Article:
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The Times Literary SupplementThe book sets out to examine the many roles that counterfactuals and counterfactual reasoning play in the study of world politics. It has many merits. The quality of the papers is high. It is well edited by Philip E. Tetlock and Aaron Belkin. It succeeds very well in building on earlier discussions of counterfactuals in social science, from Weber to Elster, and linking them with a wide range of concrete problems and issues in international relations.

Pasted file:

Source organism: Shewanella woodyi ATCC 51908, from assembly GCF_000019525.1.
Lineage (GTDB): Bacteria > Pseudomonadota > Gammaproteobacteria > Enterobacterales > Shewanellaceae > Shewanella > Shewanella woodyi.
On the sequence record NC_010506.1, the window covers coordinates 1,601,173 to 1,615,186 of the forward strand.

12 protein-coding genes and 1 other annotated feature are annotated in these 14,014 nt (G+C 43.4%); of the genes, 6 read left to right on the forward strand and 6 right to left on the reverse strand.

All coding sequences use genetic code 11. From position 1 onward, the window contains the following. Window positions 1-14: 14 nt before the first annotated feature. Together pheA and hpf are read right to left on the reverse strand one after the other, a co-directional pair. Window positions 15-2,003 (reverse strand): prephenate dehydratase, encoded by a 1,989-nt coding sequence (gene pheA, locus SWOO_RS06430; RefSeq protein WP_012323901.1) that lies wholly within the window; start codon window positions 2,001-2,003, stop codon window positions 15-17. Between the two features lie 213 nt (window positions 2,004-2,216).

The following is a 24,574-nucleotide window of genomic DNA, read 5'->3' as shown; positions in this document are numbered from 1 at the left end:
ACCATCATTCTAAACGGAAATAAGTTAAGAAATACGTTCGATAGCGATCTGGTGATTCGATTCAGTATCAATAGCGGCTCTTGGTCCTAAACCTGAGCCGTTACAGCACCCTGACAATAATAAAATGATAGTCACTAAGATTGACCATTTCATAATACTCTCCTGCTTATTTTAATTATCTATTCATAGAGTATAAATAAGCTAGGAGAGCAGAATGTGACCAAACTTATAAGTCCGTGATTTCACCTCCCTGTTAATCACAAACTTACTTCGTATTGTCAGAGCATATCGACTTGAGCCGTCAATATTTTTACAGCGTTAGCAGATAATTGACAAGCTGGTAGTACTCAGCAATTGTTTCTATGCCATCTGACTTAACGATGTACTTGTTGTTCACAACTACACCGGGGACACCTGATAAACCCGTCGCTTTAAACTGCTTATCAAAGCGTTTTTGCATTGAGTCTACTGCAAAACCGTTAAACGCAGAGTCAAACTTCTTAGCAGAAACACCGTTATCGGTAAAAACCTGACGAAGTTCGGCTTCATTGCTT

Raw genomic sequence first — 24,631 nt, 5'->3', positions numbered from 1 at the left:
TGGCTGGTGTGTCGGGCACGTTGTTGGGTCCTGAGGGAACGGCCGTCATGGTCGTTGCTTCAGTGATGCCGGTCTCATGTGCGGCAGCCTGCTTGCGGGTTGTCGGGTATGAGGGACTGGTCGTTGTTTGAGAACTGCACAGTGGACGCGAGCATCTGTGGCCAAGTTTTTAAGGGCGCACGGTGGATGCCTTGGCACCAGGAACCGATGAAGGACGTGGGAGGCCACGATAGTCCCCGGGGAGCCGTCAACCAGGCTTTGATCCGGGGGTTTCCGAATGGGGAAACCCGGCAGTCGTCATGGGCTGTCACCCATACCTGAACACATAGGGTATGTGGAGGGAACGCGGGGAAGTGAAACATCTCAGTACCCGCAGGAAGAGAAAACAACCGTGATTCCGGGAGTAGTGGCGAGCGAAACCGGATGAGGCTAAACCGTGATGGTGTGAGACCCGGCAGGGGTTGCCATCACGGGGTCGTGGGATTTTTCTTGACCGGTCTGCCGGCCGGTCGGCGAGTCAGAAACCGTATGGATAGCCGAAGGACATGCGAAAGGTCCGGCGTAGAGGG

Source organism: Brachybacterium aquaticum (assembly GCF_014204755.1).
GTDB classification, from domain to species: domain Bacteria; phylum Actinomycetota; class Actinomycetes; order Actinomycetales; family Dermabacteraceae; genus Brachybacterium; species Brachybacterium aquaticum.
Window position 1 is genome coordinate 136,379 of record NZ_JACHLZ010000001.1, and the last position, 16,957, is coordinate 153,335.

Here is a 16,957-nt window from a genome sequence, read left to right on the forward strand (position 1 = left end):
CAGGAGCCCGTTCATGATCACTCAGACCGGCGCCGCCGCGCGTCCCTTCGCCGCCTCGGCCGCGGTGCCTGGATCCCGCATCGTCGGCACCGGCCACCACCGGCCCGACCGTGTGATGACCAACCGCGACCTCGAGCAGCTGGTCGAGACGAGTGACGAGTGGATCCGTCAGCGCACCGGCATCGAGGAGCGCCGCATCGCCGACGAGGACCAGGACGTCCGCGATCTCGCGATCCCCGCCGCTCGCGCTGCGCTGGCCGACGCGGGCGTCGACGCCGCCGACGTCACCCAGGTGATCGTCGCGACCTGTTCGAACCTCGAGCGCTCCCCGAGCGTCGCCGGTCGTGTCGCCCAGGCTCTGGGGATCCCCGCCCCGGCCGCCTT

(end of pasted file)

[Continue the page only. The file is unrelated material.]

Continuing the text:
— Andrew Hurrell